4. You need an agent, even if you think you don’t. It is still possible to sell a book without an agent, but what happens next? Contracts are complicated these days with audio rights, e-book rights, and foreign rights and more. Unless you have experience with contract negotiations, allow an agent to help you. You will most likely get a better advance, and an agent will be able act as a liaison between you and your publisher if anything goes wrong. I have sold books with and without an agent, so I speak from experience. Which of my books do you see in bookstores across the country today? The one my agent sold.

5. Don’t be afraid to outsource. You’ve heard the phrase “life happens,” right? Sometimes life happens in ways that can impede our careers. Four months before my book debuted, I ended up spending most of my time in a hospital room with a family member. I needed to be planning for my book’s release, but I didn’t have a minute. My self-designed website needed upgrading. A book trailer needed to be produced. A blog tour needed to be scheduled. I finally realized that if I wanted these things done, I was going to have to pay someone else to do them. A friend found a web designer for me, my editor gave met the name of a film student who made trailers, and I found another writer willing to research the market and target blogs for a potential tour. I also asked her to find out what other things I should be doing to promote my book. She named a price. I paid her twice that. It was worth every penny.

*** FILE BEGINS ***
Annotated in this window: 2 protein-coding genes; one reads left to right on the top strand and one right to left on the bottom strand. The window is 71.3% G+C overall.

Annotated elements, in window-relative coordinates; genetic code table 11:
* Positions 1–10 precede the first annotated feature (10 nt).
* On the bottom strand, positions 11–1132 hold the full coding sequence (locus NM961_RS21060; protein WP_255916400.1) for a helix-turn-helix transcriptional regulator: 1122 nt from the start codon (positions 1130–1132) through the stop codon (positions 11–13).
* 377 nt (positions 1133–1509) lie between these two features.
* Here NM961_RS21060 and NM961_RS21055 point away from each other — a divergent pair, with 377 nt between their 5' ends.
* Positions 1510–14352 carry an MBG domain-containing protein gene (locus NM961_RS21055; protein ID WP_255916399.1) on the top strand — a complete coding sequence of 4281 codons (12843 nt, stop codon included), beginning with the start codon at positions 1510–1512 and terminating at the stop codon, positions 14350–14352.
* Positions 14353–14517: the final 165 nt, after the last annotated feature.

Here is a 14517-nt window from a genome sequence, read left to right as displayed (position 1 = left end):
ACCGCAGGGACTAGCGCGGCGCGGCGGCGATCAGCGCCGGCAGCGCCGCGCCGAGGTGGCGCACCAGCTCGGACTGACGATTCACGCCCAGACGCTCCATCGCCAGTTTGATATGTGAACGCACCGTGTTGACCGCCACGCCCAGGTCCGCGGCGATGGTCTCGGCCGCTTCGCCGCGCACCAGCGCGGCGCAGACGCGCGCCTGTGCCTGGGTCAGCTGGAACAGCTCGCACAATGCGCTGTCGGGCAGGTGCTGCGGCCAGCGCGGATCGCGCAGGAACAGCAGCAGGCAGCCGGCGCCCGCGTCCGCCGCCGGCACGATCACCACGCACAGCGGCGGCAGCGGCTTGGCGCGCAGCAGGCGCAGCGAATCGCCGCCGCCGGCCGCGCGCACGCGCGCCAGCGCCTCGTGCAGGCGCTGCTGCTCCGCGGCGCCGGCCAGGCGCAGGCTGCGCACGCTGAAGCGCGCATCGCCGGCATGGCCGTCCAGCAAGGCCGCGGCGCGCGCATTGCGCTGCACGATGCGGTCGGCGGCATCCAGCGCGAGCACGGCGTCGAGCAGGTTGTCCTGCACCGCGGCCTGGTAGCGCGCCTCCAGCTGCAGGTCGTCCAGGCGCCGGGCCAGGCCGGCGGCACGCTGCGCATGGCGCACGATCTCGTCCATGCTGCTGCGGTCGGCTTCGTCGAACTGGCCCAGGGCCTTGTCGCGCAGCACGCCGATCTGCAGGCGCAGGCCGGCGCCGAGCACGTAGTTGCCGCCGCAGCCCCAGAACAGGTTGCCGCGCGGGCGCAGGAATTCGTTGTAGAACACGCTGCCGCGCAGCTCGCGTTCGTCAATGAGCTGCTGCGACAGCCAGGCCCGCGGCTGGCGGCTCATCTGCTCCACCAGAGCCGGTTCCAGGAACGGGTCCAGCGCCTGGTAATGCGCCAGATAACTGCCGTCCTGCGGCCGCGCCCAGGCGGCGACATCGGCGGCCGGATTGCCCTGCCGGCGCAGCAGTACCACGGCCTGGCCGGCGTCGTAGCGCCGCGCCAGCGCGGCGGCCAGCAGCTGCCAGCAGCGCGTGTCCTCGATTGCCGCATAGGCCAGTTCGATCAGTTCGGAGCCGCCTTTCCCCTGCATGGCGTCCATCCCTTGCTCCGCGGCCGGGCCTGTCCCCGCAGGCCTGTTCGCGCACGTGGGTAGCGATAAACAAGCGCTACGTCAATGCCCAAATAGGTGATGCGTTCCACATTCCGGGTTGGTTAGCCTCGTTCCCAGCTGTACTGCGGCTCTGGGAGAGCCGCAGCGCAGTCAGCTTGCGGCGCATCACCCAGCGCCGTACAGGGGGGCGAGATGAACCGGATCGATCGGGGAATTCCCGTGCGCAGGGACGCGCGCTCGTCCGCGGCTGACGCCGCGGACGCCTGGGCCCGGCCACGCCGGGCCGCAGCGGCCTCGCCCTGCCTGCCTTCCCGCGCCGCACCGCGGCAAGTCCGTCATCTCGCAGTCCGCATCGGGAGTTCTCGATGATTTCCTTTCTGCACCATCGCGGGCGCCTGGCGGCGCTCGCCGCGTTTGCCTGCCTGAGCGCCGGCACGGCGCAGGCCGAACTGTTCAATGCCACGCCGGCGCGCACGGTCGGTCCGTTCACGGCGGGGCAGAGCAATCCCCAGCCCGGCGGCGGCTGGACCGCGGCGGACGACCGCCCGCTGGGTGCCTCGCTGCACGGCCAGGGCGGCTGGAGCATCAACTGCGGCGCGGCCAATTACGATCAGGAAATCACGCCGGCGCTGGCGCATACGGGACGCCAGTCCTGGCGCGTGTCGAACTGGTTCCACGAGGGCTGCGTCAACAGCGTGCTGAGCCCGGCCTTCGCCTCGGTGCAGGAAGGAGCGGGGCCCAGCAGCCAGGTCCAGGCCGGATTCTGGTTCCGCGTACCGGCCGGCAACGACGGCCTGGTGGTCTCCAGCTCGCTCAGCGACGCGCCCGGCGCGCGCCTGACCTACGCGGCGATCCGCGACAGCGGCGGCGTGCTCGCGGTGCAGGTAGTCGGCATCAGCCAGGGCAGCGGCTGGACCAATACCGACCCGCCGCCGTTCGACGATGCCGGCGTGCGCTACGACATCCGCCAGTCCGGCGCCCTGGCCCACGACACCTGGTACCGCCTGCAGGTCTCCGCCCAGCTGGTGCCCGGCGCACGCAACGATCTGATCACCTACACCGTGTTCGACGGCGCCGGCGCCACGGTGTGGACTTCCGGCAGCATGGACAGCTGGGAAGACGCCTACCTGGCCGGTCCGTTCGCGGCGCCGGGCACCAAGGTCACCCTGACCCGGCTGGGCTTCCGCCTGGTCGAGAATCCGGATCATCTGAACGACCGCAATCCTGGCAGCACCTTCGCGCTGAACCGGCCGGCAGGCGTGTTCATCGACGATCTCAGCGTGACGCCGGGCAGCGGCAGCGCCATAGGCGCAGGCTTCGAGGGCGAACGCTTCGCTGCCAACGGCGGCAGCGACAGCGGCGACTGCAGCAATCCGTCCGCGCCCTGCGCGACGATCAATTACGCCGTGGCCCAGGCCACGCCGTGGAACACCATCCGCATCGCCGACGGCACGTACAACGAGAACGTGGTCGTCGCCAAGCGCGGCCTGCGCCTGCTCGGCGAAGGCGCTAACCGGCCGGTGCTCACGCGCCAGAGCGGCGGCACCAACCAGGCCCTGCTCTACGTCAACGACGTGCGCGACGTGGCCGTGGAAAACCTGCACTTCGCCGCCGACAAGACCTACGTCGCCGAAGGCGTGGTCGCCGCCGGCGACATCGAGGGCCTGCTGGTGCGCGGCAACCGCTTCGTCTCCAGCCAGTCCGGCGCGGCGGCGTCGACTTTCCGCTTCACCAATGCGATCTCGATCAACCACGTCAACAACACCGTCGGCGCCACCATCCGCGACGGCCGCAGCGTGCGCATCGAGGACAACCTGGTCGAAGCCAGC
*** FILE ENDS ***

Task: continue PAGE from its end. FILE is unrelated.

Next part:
(Do agents Google writers after reading a query?)

 6. There is strength in numbers… join a group. I am a member of The Apocalypsies, a group of 2012 debut children’s authors. Because we are a large group, bloggers and other book lovers contact us as a unit. I’ve had many more opportunities to promote my book through the Apocalypsies than I would have had on my own. I didn’t know about this type of group until the writer I hired to do research found it for me. I was one of the last members to join. I love being part of it! But I missed a number of opportunities because I joined late.

7. Make friends. A lot of people will tell you to go to conferences to make connections, but friends I’ve made through these events are far more valuable. It is wonderful to have friends who have similar career goals and who understand the challenges authors face. I am thankful to have shared my journey as an author with awesome friends!

GIVEAWAY: Kami is excited to give away a free copy of her novel to a random commenter. Comment within 2 weeks; winners must live in Canada/US to receive the book by mail. You can win a blog contest even if you’ve won before. (Update: Ardent Muse won.)

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Writing books/novels for kids & teens? There are hundreds
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Buy it online at a discount.

Other writing/publishing articles & links for you: